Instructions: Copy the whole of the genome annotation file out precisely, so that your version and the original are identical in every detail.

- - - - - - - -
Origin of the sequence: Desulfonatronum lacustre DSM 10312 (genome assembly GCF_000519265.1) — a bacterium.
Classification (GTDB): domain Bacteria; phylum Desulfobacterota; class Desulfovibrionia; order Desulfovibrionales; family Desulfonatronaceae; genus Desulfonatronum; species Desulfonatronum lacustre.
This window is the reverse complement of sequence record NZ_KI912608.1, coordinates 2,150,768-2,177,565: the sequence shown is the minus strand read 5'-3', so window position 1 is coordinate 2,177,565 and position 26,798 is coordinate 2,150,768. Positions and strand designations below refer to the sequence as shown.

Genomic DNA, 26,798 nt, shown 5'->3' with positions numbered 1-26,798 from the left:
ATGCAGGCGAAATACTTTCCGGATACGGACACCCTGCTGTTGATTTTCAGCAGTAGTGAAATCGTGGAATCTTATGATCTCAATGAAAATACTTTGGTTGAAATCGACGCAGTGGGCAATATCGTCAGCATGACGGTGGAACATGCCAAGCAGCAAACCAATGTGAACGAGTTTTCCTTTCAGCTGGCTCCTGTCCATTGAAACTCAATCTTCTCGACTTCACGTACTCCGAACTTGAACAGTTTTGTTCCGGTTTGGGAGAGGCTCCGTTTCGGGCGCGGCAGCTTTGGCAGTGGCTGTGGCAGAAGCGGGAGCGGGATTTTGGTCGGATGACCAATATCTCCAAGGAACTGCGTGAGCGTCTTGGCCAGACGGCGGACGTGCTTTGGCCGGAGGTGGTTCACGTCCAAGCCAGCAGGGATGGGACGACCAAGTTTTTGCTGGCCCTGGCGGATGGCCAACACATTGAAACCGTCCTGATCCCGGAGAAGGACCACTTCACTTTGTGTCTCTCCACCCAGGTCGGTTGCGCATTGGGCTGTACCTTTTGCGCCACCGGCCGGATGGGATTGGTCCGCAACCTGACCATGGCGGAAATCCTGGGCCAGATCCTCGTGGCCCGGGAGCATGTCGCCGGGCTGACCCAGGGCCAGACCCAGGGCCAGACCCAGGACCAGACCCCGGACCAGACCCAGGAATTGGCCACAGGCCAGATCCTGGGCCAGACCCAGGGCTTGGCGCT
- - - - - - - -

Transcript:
Origin of the sequence: Desulfonatronum lacustre DSM 10312 (genome assembly GCF_000519265.1) — a bacterium.
Classification (GTDB): domain Bacteria; phylum Desulfobacterota; class Desulfovibrionia; order Desulfovibrionales; family Desulfonatronaceae; genus Desulfonatronum; species Desulfonatronum lacustre.
This window is the reverse complement of sequence record NZ_KI912608.1, coordinates 2,150,768-2,177,565: the sequence shown is the minus strand read 5'-3', so window position 1 is coordinate 2,177,565 and position 26,798 is coordinate 2,150,768. Positions and strand designations below refer to the sequence as shown.

Genomic DNA, 26,798 nt, shown 5'->3' with positions numbered 1-26,798 from the left:
ATGCAGGCGAAATACTTTCCGGATACGGACACCCTGCTGTTGATTTTCAGCAGTAGTGAAATCGTGGAATCTTATGATCTCAATGAAAATACTTTGGTTGAAATCGACGCAGTGGGCAATATCGTCAGCATGACGGTGGAACATGCCAAGCAGCAAACCAATGTGAACGAGTTTTCCTTTCAGCTGGCTCCTGTCCATTGAAACTCAATCTTCTCGACTTCACGTACTCCGAACTTGAACAGTTTTGTTCCGGTTTGGGAGAGGCTCCGTTTCGGGCGCGGCAGCTTTGGCAGTGGCTGTGGCAGAAGCGGGAGCGGGATTTTGGTCGGATGACCAATATCTCCAAGGAACTGCGTGAGCGTCTTGGCCAGACGGCGGACGTGCTTTGGCCGGAGGTGGTTCACGTCCAAGCCAGCAGGGATGGGACGACCAAGTTTTTGCTGGCCCTGGCGGATGGCCAACACATTGAAACCGTCCTGATCCCGGAGAAGGACCACTTCACTTTGTGTCTCTCCACCCAGGTCGGTTGCGCATTGGGCTGTACCTTTTGCGCCACCGGCCGGATGGGATTGGTCCGCAACCTGACCATGGCGGAAATCCTGGGCCAGATCCTCGTGGCCCGGGAGCATGTCGCCGGGCTGACCCAGGGCCAGACCCAGGGCCAGACCCAGGACCAGACCCCGGACCAGACCCAGGAATTGGCCACAGGCCAGATCCTGGGCCAGACCCAGGGCTTGGCGCT